Steven Juliano is a collector of rare Chrysler products. In fact, the cars he collects are arguably the rarest of the rare. The garage at his New York City home contains a handful of the most unique creations to ever carry a Pentastar.

Steven's passion is for Chrysler concept cars from the late '60s and early '70s, and his goal is to reunite the significant concept cars of the time. He says, "The concept cars from this era were designed and created to be displayed with each other. Together, they served a purpose, and I believe they should again be displayed together."

We first met Steven over a year ago when he unveiled the cars from Chrysler's Rapid Transit Caravan (Mopar Muscle, July 1999). This year, Juliano is going to display at the Carlisle All-Chrysler Nationals what he calls the cornerstone of his collection-the Dodge Diamante concept car.

"I think what makes the Diamante such a special concept car," Steven says, "is the fact that it was born royalty." The Diamante began as a highly optioned '70 Hemi Challenger convertible. In fact, it's the first Hemi convertible E-Body produced. Today, that car could be valued at $250,000 without concept status. Black paint, black top, and black leather interior dressed the Challenger, and options included a 4-speed transmission, power windows, power convertible top, power steering, power brakes, 4:10 rear gear, and more.

Before becoming the Diamante, the car participated in the '69 show circuit as the Dodge Yellow Jacket. The original Challenger was converted to a two-seater in an effort to fish for consumer interest as a Chrysler-built competitor for Chevrolet's Corvette. A custom power rear spoiler and power rear window glass were installed (both controlled from inside the cockpit) and a targa-style roof section was fabricated. The restyling demanded new paint and, appropriately, a pearl yellow was applied. Inside, a custom fairing that complemented the front seats, a host of extra auxiliary switches and a pistol grip shifter let onlookers know this was no ordinary Challenger.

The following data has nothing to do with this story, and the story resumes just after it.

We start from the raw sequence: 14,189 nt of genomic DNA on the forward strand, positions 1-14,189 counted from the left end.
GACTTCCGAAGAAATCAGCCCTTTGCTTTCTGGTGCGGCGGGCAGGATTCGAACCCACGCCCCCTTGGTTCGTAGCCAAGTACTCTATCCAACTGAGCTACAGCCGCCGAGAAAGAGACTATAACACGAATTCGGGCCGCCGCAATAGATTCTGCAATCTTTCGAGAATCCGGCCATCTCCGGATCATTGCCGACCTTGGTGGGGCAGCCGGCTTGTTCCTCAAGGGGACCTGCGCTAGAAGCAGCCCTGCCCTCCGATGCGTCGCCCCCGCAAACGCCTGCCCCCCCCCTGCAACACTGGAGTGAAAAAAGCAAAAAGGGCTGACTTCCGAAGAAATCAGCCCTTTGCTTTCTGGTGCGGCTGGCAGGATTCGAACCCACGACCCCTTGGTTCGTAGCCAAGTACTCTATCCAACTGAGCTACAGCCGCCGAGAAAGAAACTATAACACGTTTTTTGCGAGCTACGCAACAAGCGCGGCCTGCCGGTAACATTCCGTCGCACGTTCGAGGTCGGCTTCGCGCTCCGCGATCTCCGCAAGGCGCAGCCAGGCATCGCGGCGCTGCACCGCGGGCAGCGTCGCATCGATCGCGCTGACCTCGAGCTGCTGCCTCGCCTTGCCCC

The then-$250,000-plus Yellow Jacket was gorgeous. Unfortunately, so was the bikini-clad showgirl that appeared with it. To attract attention to the display, attendees were allowed to paint the showgirl's body, a fad at the time. The gimmick was a success in attracting attention to the display, however, more attention was given to the girl than the car. Chrysler brass, disappointed with the Yellow Jacket's showing, called for restyling and the Diamante was born.

Changes to the car were mostly cosmetic. An aerodynamic nose complemented new air intakes on the hood and fenders, while pop-up headlights and an integrated bumper and grill assembly rounded out the sleek, new look. The car was then rewrapped in pearl white paint.

The word diamante means "diamond" in Spanish, so the distracting "spokeswoman" was replaced with more than a million dollars worth of diamonds. It grabbed audience attention, but the diamond was soon in the rough.

After the first show, the Diamante was badly scratched while being reloaded on the transporter. The car was rushed out for a repaint, and to Chrysler's surprise (so the story goes), it returned wearing candy tangerine. The flashy shade of orange was extremely popular at the time, but it made for a funny-colored diamond. Still, the Diamante was a huge hit.

The Diamante made a few more tours and was then mothballed in a Chrysler warehouse from 1972 through 1978, when it was sold at auction. The car changed hands a few times before Steven purchased it in 1998.

He says, "As it sits today, everything on the car is totally untouched original, except for one repaint of the candy tangerine. The odometer shows only 600 miles."